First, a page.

by Joe D. Shorthouse
Professor Emeritus, Laurentian University, Sudbury
MANITOULIN—Rain on snow events in mid-winter are always a source of concern for residents of Manitoulin Island, livestock, wildlife and the environment. The storm during the night of Thursday, February 7 was particularly harsh as it turned the entire Island into a giant skating rink and hillsides that looked like luge runs at an Olympic site.
The storm resulted in one cm of ice forming on the surface of about 100 cm of snow from Manitoulin to Sudbury where we began our perilous trip to Mindemoya at around noon the next day. Like everyone on Manitoulin, getting out of our Sudbury driveway and onto roads that had yet to receive sand or salt was a major challenge. Our plan was to visit Manitoulin to photograph the ice fishing derby and winter sports.
Thankfully, the roads from Sudbury to Manitoulin were mostly ice-free but one dare not step out of your car in a parking lot once onto the Island without taking extreme caution. We waited until noon on Saturday to visit Lake Manitou and Manitowaning Bay to watch the fishers, but if it was not for tracks made by snowmobiles, we could not have walked onto the lakes.
Over the two days we drove from Mindemoya to Manitowaning, Providence Bay, Gore Bay and Kagawong, venturing down side roads where we were amazed that our Grand Caravan remained firmly on track. However, it was an eerie feeling seeing fields free of footprints and realizing that deer were unable to walk on the surface without breaking through the ice crust and damaging their legs.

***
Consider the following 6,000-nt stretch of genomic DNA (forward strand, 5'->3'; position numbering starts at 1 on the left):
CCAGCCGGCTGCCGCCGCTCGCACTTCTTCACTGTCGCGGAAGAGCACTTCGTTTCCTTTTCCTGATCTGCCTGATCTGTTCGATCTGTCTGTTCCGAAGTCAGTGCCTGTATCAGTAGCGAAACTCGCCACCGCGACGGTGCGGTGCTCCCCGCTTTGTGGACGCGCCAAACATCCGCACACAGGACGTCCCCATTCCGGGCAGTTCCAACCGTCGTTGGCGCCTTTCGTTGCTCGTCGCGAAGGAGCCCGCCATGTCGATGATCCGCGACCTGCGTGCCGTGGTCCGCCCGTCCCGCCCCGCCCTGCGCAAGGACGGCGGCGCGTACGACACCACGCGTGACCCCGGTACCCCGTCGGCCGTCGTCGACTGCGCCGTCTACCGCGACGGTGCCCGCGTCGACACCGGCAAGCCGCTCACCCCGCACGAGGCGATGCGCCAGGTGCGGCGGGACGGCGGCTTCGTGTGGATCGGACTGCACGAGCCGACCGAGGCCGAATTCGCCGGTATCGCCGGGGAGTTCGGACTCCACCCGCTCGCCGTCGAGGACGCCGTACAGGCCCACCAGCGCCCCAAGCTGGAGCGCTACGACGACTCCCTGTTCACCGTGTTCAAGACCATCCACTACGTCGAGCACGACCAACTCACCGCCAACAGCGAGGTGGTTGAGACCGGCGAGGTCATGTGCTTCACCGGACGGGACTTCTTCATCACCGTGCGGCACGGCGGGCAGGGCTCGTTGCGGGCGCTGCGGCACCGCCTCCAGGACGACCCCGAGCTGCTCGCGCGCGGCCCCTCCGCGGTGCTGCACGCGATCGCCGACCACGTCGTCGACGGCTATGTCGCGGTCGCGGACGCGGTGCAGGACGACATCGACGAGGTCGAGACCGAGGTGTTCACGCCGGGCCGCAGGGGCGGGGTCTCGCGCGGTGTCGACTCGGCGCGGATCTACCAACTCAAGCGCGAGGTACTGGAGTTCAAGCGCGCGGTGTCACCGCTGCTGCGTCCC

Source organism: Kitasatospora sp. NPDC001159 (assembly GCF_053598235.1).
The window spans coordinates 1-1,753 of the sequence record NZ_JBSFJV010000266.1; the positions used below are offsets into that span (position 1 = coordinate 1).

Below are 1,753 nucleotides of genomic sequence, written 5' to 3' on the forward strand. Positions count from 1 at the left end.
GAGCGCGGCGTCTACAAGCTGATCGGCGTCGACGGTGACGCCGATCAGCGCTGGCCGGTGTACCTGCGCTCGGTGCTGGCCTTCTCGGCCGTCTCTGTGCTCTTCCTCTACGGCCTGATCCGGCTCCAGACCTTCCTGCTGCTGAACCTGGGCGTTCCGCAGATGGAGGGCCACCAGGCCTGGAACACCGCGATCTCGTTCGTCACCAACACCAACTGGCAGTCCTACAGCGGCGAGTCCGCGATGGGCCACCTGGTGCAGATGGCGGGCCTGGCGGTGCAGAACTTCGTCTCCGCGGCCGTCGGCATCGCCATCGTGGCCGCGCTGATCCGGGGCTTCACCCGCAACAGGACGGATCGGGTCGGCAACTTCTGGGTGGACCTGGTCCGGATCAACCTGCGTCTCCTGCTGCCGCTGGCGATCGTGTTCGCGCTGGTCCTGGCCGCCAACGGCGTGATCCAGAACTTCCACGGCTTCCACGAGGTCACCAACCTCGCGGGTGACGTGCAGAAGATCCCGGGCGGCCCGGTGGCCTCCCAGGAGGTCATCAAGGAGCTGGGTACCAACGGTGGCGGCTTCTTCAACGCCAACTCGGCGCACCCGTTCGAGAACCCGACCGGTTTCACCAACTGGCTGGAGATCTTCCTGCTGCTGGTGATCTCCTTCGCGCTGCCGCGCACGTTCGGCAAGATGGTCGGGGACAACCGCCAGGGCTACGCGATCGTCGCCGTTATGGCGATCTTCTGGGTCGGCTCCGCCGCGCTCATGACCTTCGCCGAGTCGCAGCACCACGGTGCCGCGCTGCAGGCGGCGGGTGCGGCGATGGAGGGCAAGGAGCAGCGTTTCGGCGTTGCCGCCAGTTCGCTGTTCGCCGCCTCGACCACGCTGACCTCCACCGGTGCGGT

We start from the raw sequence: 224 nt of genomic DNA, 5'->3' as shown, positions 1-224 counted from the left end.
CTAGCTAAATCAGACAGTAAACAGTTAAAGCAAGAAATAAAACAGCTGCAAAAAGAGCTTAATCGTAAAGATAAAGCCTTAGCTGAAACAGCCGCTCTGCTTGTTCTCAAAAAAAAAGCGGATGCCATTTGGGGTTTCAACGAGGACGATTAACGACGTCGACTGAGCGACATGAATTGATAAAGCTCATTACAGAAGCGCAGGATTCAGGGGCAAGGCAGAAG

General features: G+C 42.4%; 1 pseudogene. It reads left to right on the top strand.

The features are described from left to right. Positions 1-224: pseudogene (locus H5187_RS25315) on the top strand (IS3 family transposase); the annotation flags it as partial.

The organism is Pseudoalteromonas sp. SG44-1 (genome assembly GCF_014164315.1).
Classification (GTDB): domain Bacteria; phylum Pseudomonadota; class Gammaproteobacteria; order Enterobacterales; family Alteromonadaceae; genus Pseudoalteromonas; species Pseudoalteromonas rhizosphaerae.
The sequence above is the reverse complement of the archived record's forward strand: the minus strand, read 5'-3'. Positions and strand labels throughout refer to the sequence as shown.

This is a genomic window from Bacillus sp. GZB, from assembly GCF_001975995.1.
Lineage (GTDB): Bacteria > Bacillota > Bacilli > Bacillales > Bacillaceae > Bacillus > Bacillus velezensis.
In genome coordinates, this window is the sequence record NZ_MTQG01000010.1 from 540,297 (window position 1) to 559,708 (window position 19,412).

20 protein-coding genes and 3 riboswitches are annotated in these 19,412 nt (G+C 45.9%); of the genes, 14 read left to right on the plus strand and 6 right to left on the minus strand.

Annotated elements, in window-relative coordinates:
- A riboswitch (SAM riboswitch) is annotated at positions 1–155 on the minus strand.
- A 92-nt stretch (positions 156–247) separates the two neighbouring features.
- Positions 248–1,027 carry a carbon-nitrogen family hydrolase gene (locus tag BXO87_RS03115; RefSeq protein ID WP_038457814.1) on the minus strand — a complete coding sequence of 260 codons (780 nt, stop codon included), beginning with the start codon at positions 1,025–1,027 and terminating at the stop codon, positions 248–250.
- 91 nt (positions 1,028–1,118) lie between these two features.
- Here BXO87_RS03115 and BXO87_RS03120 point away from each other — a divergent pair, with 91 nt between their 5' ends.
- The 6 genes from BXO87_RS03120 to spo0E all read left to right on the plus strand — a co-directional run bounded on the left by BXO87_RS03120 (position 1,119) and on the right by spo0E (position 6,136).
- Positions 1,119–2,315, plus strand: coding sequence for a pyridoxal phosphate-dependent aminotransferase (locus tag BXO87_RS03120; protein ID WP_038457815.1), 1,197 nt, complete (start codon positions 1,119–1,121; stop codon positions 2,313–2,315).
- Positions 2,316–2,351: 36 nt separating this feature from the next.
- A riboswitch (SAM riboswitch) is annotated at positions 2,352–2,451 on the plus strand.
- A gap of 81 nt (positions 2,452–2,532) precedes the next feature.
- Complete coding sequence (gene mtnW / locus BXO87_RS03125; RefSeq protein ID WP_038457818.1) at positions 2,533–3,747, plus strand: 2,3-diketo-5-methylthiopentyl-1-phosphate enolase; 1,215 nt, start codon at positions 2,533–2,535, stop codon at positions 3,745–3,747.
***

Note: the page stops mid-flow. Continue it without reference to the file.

There were no signs of deer along the boardwalk at Providence Bay and few footprints at the sites we usually see deer in Gore Bay.
As reported in the February 6 issue of The Expositor, deer on Manitoulin were already in trouble this winter before the rain event. Deer Save has been calling on volunteers to cut trails around feeding grounds with snowmobiles, but with the ice storm, the need for more trails and compacted deer yards with feed is even more important.
Unfortunately, the layer of ice will have an impact on more than deer, cattle and people. Small mammals such as voles and mice that remain active throughout the winter under the snow will have their lives altered.
Shrews, voles and mice live in a space under the snow where the temperature remains near 0°C throughout the winter, there is abundant food, and they are protected to some degree from predators. This space is called the subnivean environment and small mammals, insects and spiders are able to move about in relative comfort regardless of the temperature above the snow.
Oxygen and carbon dioxide freely passes through the snowpack but with the formation of an ice layer, an exchange of gases will be impeded, to the peril of subnivean animals. Plants that continue to photosynthesize in the subnivean environment throughout the winter will also suffer from the ice barrier.
Mice and voles often tunnel to the surface to disperse to new feeding sites, but will be unable to penetrate the ice layer. This in turn has implications for foxes and owls that feed on mice and voles.
The high insulative nature of snow is also used by grouse that dive into the snow pack on cold nights making a kind of quinzhee (a shelter made by digging a cavity in a mound of settled snow). Grouse will not be able to penetrate ice one cm thick and will likely be severely damaged when they attempt to do so.
Rain on snow events have occurred on Manitoulin Island in the past; however, the event on February 7 appeared to be more severe, widespread and damaging than usual.
A 2015 report on the impact of climate change on the Great Lakes Basin, prepared by the Ontario Climate Consortium and Ontario Ministry of Natural Resources and Forestry, predicted an increased intensity of winter rain and snow. Hopefully future rain events in the winter will be accompanied by warmer temperatures and thick layers of ice as we just witnessed will be avoided.